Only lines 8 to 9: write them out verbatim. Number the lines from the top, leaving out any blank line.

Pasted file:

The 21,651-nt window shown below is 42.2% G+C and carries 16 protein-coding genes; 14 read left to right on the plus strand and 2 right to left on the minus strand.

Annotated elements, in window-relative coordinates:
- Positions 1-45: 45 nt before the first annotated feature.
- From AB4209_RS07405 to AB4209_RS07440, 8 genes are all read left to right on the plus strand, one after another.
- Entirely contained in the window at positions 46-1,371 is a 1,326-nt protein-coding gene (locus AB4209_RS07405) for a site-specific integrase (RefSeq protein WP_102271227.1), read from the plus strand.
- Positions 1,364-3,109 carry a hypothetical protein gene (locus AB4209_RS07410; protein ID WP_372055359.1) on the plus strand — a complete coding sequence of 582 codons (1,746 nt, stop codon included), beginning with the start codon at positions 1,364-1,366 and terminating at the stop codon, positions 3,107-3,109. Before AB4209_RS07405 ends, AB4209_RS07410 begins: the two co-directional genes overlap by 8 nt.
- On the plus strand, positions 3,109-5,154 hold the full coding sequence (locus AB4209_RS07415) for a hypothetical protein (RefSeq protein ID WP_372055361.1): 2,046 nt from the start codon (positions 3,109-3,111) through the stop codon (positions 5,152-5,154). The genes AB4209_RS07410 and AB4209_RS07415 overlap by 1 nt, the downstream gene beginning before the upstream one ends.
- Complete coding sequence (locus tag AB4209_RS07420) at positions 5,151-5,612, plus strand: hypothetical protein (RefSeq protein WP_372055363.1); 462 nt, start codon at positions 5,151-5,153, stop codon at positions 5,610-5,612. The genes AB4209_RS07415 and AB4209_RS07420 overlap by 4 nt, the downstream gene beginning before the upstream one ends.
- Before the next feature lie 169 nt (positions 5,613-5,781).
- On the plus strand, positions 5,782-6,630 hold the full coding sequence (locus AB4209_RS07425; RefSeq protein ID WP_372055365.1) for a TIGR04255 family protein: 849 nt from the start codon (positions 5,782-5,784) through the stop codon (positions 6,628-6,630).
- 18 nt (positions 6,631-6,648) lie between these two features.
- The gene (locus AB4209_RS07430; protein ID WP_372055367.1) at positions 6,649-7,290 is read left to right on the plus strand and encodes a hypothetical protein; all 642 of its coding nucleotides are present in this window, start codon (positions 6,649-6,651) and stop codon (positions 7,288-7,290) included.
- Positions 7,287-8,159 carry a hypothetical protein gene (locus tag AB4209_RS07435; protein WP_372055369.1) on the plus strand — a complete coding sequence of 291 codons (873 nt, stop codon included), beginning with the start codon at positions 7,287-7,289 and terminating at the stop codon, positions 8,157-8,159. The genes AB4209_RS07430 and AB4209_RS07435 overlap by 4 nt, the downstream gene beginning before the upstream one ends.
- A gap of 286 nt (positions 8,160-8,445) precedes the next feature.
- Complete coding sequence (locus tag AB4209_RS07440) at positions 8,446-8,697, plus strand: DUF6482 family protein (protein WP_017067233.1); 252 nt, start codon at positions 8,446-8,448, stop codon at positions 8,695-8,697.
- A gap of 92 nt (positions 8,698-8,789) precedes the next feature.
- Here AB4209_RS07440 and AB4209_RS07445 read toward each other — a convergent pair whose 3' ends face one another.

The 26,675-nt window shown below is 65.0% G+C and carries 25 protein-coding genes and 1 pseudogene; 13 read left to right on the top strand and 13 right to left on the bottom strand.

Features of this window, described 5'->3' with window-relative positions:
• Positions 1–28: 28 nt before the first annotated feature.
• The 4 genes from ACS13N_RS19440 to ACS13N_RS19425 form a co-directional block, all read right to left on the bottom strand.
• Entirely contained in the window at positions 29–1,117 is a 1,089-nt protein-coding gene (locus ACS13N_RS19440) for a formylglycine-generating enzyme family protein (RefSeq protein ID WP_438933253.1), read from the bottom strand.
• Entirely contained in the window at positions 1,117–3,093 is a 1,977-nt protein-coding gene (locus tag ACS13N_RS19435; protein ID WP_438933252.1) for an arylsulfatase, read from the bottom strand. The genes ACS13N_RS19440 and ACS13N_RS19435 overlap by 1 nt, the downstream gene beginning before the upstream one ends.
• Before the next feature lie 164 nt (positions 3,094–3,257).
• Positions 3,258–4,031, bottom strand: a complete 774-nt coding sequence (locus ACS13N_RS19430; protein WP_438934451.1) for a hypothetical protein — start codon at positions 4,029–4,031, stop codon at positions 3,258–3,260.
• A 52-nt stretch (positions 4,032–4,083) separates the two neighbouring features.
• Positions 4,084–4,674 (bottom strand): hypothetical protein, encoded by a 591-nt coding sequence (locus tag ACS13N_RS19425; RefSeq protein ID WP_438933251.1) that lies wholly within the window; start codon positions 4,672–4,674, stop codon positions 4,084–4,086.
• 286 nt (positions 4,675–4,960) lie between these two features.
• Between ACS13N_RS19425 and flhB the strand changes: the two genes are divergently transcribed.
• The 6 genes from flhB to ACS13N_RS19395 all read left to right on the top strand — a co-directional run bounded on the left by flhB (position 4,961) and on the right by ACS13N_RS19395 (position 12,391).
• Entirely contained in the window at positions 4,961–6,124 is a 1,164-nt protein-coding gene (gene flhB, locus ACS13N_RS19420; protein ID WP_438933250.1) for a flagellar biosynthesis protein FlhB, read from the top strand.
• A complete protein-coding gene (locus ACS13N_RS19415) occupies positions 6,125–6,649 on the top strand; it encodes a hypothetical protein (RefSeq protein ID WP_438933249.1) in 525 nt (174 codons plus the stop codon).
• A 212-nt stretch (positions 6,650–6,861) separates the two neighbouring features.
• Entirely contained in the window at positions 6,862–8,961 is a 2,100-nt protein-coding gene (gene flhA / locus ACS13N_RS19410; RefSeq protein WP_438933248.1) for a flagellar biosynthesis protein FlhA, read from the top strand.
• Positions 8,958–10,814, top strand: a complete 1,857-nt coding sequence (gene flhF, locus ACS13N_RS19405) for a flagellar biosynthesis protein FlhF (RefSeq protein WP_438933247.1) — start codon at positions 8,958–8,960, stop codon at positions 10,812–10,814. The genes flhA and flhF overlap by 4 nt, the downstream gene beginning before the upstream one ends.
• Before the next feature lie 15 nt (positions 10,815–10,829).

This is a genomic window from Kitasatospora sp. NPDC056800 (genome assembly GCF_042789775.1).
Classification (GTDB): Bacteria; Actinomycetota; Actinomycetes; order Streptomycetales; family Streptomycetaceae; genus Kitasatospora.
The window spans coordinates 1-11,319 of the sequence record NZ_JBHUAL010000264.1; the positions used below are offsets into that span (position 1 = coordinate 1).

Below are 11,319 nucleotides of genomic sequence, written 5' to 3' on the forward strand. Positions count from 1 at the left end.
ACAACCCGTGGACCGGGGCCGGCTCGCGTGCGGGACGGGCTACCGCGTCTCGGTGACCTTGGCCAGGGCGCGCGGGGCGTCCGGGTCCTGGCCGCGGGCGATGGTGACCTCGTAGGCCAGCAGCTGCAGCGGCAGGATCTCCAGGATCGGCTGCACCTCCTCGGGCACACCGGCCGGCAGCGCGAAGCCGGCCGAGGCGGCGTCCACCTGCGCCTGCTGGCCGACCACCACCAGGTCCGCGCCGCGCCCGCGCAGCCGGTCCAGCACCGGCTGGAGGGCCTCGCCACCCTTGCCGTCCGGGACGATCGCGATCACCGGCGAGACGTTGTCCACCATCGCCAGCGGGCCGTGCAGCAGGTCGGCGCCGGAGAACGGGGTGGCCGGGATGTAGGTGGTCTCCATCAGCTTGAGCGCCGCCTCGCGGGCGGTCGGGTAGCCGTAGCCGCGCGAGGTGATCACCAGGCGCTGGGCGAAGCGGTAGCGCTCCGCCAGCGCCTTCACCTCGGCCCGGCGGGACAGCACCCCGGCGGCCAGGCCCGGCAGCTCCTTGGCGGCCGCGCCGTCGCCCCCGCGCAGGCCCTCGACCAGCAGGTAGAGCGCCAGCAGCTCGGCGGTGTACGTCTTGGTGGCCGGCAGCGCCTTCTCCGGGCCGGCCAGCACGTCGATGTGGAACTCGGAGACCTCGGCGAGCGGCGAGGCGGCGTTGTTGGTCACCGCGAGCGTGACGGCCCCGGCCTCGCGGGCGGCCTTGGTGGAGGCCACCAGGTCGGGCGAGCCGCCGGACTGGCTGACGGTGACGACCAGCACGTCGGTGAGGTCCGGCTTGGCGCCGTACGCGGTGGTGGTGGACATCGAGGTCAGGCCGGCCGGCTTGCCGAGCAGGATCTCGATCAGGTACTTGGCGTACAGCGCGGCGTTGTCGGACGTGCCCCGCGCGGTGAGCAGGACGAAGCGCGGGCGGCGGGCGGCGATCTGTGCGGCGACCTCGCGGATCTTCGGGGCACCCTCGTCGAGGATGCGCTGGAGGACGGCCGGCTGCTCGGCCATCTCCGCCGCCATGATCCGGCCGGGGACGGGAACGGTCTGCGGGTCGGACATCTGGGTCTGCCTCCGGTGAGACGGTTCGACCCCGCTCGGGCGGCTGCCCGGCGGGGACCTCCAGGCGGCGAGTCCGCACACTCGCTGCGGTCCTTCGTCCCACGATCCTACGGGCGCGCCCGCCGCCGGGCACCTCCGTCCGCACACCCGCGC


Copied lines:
- Complete coding sequence (locus tag AB4209_RS07420) at positions 5,151-5,612, plus strand: hypothetical protein (RefSeq protein WP_372055363.1); 462 nt, start codon at positions 5,151-5,153, stop codon at positions 5,610-5,612. The genes AB4209_RS07415 and AB4209_RS07420 overlap by 4 nt, the downstream gene beginning before the upstream one ends.
- Before the next feature lie 169 nt (positions 5,613-5,781).